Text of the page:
electronic hub and location of the control room. The 24-hour control
room staff monitor CCTV systems that feed in from city facilities — 300
cameras monitoring 34 facilities. One third of those are Pelco PTZs.
All cameras are recorded on an Integral video recording system, with
units distributed throughout via the city’s IT network. (There are 99
facilities with DSC intrusion systems and 56 facilities on an access
control system.)

“All access control and CCTV systems are networked back to our security
operations centre, where, along with our intrusion systems, they are
monitored and responded to by City staff 24/7,” says Stan Pocock,
security area manager responsible for the electronic security systems.

All three systems are integrated, programmed and controlled from one
central administration location. Frisco Bay currently holds the
contract with the City for all system requirements.

The impressive camera and access control systems at the city help the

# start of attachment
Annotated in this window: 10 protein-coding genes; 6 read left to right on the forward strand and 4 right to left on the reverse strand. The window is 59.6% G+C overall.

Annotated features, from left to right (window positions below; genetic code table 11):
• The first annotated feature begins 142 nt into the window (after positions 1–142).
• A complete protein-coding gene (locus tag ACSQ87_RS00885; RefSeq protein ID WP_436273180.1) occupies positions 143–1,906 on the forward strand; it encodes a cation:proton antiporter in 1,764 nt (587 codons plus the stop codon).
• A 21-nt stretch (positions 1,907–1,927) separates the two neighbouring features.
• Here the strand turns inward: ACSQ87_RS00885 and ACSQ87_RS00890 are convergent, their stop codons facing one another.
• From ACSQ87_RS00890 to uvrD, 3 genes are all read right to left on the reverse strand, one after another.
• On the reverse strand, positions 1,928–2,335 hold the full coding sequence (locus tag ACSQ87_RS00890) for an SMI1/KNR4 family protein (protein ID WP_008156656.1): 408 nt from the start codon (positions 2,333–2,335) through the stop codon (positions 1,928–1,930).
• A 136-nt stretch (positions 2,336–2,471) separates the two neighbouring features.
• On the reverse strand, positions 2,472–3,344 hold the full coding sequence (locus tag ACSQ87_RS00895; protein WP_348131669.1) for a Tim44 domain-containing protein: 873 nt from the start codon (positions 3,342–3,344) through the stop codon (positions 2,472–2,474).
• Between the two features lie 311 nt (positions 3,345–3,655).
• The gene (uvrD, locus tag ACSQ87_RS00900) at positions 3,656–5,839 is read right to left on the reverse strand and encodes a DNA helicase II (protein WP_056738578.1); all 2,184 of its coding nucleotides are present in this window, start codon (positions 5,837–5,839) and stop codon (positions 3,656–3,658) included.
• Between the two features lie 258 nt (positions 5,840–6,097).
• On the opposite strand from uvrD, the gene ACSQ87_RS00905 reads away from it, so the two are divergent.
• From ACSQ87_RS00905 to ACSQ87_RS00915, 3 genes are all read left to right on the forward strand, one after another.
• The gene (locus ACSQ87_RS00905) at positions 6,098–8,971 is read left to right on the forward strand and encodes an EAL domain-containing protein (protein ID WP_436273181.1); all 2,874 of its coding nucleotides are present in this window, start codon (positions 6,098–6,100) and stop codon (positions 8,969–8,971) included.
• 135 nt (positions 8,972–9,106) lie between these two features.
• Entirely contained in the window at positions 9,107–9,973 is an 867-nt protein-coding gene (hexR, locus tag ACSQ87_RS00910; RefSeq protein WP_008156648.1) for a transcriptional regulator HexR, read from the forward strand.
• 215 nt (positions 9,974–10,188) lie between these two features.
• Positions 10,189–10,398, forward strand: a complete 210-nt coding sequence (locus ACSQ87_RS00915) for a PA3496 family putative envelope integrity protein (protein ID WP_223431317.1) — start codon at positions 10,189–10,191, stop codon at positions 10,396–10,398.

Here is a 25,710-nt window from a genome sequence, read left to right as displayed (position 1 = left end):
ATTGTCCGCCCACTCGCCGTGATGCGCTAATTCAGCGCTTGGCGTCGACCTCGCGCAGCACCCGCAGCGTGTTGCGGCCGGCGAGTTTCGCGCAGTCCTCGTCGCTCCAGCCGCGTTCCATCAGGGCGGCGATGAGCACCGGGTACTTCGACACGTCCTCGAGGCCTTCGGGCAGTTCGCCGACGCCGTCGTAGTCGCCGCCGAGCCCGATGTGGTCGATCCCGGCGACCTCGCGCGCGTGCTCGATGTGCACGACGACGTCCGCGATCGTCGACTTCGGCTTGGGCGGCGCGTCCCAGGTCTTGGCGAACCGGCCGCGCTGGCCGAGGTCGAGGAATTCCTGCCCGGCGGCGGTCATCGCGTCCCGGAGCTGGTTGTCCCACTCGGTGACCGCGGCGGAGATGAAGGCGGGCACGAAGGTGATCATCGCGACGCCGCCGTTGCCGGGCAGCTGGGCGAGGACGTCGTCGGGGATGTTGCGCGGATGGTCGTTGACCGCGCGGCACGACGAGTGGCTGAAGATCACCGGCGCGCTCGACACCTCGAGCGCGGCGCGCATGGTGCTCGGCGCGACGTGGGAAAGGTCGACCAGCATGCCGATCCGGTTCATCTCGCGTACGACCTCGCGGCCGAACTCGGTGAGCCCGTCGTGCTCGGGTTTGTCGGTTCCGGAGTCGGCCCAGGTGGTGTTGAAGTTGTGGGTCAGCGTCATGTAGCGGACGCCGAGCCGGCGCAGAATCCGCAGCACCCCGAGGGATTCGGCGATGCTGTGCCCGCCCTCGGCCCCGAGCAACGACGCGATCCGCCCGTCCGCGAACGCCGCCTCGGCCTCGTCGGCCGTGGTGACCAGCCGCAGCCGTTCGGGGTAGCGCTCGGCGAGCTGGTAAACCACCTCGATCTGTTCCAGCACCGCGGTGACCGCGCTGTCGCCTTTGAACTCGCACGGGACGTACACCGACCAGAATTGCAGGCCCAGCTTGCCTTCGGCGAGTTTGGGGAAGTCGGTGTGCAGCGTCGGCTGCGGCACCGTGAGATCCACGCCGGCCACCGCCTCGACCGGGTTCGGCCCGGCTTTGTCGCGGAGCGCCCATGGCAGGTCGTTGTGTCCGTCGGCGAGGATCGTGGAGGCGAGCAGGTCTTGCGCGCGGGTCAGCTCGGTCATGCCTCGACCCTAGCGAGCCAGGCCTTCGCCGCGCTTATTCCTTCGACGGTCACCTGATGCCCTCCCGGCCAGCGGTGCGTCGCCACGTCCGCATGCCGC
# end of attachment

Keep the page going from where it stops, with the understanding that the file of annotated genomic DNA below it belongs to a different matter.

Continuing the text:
security team do their job, but in his time at the city, Hilllis says
the most successful strategy has been to break down the barriers of
communication between departments within the municipal structure and
get employees outside the security department to learn to become the
eyes and ears of the city and its facilities. There were 6,925 security occurrence reports last year.

“We’re about being proactive, not responsive. We feel we’ve evolved
past responsive into awareness and stopping things before they occur,”
Hillis says.

While he has a budget of $2 million annually and a sophisticated CCTV
system that is used regularly to assist Peel Region Police, Hillis says